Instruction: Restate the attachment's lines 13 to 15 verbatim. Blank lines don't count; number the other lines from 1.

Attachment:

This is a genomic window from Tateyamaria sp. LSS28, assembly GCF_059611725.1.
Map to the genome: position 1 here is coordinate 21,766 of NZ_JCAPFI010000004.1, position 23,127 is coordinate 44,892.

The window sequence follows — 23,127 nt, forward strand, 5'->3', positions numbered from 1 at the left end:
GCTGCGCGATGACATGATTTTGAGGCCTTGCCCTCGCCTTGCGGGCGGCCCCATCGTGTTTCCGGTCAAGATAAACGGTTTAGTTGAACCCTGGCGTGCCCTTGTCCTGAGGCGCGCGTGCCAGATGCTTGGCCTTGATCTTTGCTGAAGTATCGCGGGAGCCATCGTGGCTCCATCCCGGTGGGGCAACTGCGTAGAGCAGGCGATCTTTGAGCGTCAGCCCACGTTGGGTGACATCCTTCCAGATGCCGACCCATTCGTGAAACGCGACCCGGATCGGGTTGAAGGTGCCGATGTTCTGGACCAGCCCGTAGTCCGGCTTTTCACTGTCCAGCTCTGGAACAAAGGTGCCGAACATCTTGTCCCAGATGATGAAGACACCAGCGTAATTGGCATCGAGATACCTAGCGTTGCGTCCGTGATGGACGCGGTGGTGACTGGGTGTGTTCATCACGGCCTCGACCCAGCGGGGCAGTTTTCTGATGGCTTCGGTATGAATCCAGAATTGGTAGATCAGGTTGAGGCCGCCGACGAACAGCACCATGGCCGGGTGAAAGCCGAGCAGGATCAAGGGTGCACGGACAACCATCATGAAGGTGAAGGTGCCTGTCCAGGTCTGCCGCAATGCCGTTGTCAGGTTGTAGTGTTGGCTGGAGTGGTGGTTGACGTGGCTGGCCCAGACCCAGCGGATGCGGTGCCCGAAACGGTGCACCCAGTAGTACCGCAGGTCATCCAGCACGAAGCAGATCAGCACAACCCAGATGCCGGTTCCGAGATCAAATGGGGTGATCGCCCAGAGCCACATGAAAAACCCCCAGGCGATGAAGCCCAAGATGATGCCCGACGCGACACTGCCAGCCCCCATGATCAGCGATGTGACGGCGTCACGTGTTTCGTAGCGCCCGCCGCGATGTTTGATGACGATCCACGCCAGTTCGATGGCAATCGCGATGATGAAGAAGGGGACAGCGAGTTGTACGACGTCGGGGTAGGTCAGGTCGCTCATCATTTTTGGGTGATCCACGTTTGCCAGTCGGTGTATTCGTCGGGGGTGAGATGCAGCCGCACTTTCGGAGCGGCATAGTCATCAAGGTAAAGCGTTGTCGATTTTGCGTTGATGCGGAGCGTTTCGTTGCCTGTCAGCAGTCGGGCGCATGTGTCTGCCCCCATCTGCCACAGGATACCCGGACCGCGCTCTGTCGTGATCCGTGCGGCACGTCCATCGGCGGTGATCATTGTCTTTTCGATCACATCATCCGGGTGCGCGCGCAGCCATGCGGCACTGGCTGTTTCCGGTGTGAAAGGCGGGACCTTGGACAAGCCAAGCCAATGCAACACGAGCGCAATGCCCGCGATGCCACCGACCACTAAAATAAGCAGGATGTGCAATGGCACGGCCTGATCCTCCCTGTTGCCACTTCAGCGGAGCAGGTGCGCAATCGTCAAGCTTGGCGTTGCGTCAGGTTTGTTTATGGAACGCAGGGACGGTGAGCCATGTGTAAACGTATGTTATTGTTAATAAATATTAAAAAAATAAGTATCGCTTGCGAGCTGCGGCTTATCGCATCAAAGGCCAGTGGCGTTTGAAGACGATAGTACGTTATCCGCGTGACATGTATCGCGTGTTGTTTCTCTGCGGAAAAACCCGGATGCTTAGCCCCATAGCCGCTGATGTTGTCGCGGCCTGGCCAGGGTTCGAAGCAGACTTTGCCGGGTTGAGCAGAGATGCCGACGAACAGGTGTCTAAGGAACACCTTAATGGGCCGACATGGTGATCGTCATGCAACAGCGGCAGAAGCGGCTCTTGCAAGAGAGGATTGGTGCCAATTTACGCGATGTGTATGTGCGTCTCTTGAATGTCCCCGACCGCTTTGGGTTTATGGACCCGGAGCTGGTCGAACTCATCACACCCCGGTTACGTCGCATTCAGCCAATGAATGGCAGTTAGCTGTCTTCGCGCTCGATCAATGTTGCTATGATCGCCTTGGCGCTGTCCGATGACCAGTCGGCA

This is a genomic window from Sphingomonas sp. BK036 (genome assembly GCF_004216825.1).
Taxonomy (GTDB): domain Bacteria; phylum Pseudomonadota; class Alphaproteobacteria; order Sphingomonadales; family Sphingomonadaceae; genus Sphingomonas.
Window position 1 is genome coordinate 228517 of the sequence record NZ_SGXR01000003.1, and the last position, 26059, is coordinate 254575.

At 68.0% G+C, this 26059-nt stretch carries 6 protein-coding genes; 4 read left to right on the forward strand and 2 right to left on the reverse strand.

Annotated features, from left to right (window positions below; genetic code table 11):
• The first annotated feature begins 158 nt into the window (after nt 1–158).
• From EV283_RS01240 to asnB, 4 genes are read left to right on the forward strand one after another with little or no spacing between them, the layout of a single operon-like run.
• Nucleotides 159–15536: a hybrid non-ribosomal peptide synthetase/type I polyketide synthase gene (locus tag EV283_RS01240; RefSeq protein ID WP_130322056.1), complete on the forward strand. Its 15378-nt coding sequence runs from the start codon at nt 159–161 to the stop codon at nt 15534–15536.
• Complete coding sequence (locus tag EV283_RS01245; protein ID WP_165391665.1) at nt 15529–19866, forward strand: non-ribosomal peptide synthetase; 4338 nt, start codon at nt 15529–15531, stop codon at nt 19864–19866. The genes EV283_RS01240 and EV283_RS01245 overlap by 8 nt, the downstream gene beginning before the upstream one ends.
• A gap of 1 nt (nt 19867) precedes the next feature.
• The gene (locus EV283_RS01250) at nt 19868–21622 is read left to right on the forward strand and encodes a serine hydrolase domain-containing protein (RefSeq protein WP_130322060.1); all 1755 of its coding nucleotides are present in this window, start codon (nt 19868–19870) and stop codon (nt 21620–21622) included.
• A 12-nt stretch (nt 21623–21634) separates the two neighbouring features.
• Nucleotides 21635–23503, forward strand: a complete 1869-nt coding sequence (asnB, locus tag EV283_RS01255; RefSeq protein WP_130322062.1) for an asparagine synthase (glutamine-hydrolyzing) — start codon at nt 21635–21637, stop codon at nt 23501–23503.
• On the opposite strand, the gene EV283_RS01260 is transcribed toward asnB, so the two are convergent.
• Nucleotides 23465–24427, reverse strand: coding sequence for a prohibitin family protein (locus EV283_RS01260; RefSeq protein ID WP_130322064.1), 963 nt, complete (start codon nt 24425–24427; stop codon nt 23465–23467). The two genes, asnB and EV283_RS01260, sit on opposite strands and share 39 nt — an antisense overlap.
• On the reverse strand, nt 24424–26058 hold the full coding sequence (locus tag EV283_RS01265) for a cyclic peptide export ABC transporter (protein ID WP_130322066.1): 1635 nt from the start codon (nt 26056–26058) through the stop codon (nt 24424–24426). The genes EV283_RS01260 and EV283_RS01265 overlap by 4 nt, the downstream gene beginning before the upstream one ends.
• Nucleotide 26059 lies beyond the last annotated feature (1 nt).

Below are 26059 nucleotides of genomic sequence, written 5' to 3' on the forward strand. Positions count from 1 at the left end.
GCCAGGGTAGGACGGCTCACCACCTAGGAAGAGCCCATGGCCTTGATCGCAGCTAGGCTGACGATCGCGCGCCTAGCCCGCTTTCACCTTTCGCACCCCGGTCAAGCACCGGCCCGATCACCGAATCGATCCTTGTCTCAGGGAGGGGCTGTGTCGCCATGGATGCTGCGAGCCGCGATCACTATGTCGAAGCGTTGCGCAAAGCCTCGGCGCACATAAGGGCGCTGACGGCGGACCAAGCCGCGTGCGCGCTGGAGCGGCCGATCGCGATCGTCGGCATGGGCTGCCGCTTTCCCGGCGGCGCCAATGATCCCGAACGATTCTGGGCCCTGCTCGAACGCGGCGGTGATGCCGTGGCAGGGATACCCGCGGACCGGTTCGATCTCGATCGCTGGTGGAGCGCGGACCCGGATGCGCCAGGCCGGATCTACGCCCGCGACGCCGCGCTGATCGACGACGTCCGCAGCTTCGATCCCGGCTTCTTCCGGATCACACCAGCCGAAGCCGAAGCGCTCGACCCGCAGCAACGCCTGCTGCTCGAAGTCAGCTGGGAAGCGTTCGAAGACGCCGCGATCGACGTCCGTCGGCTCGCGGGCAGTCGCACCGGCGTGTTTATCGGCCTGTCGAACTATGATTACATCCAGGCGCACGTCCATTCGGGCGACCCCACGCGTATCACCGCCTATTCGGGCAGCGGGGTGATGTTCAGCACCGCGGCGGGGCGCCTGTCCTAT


• Complete coding sequence (locus tag EV283_RS01245; protein ID WP_165391665.1) at nt 15529–19866, forward strand: non-ribosomal peptide synthetase; 4338 nt, start codon at nt 15529–15531, stop codon at nt 19864–19866. The genes EV283_RS01240 and EV283_RS01245 overlap by 8 nt, the downstream gene beginning before the upstream one ends.
• A gap of 1 nt (nt 19867) precedes the next feature.
• The gene (locus EV283_RS01250) at nt 19868–21622 is read left to right on the forward strand and encodes a serine hydrolase domain-containing protein (RefSeq protein WP_130322060.1); all 1755 of its coding nucleotides are present in this window, start codon (nt 19868–19870) and stop codon (nt 21620–21622) included.